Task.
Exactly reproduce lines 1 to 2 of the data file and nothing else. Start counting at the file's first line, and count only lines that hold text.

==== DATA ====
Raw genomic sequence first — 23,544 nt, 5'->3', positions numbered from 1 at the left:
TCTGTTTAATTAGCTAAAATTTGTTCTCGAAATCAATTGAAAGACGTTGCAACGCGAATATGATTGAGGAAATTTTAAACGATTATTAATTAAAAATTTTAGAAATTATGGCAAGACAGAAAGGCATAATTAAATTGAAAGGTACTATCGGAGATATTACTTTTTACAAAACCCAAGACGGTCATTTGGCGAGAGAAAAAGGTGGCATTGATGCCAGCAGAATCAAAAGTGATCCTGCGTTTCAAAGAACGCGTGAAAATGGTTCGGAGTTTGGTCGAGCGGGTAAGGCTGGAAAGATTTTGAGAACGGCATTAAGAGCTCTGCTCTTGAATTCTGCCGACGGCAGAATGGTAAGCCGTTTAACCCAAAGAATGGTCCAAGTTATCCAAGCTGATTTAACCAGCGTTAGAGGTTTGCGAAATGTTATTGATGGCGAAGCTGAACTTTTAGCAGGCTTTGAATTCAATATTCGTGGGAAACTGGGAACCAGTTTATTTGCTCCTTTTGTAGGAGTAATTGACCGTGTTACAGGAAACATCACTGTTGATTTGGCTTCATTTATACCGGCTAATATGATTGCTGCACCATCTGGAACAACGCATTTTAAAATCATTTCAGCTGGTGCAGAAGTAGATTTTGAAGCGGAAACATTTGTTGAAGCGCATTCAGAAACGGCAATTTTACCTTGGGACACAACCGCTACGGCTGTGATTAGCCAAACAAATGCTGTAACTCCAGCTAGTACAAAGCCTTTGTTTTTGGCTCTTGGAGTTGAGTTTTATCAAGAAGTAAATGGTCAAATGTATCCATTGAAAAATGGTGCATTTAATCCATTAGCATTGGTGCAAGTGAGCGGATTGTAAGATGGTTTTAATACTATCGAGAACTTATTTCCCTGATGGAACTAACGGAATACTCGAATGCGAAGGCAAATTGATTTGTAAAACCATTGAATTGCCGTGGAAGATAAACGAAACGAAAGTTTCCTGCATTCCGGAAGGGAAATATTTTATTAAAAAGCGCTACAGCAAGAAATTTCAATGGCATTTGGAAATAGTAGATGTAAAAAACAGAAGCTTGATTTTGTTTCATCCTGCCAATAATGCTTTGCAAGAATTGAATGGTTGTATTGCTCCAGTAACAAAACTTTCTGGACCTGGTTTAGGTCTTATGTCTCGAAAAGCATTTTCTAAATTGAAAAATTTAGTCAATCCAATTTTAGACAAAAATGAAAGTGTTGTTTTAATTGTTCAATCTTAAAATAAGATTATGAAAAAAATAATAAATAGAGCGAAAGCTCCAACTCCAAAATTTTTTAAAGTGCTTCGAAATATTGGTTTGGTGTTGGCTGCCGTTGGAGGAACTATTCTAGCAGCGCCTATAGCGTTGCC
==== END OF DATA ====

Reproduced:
Raw genomic sequence first — 23,544 nt, 5'->3', positions numbered from 1 at the left:
TCTGTTTAATTAGCTAAAATTTGTTCTCGAAATCAATTGAAAGACGTTGCAACGCGAATATGATTGAGGAAATTTTAAACGATTATTAATTAAAAATTTTAGAAATTATGGCAAGACAGAAAGGCATAATTAAATTGAAAGGTACTATCGGAGATATTACTTTTTACAAAACCCAAGACGGTCATTTGGCGAGAGAAAAAGGTGGCATTGATGCCAGCAGAATCAAAAGTGATCCTGCGTTTCAAAGAACGCGTGAAAATGGTTCGGAGTTTGGTCGAGCGGGTAAGGCTGGAAAGATTTTGAGAACGGCATTAAGAGCTCTGCTCTTGAATTCTGCCGACGGCAGAATGGTAAGCCGTTTAACCCAAAGAATGGTCCAAGTTATCCAAGCTGATTTAACCAGCGTTAGAGGTTTGCGAAATGTTATTGATGGCGAAGCTGAACTTTTAGCAGGCTTTGAATTCAATATTCGTGGGAAACTGGGAACCAGTTTATTTGCTCCTTTTGTAGGAGTAATTGACCGTGTTACAGGAAACATCACTGTTGATTTGGCTTCATTTATACCGGCTAATATGATTGCTGCACCATCTGGAACAACGCATTTTAAAATCATTTCAGCTGGTGCAGAAGTAGATTTTGAAGCGGAAACATTTGTTGAAGCGCATTCAGAAACGGCAATTTTACCTTGGGACACAACCGCTACGGCTGTGATTAGCCAAACAAATGCTGTAACTCCAGCTAGTACAAAGCCTTTGTTTTTGGCTCTTGGAGTTGAGTTTTATCAAGAAGTAAATGGTCAAATGTATCCATTGAAAAATGGTGCATTTAATCCATTAGCATTGGTGCAAGTGAGCGGATTGTAAGATGGTTTTAATACTATCGAGAACTTATTTCCCTGATGGAACTAACGGAATACTCGAATGCGAAGGCAAATTGATTTGTAAAACCATTGAATTGCCGTGGAAGATAAACGAAACGAAAGTTTCCTGCATTCCGGAAGGGAAATATTTTATTAAAAAGCGCTACAGCAAGAAATTTCAATGGCATTTGGAAATAGTAGATGTAAAAAACAGAAGCTTGATTTTGTTTCATCCTGCCAATAATGCTTTGCAAGAATTGAATGGTTGTATTGCTCCAGTAACAAAACTTTCTGGACCTGGTTTAGGTCTTATGTCTCGAAAAGCATTTTCTAAATTGAAAAATTTAGTCAATCCAATTTTAGACAAAAATGAAAGTGTTGTTTTAATTGTTCAATCTTAAAATAAGATTATGAAAAAAATAATAAATAGAGCGAAAGCTCCAACTCCAAAATTTTTTAAAGTGCTTCGAAATATTGGTTTGGTGTTGGCTGCCGTTGGAGGAACTATTCTAGCAGCGCCTATAGCGTTGCC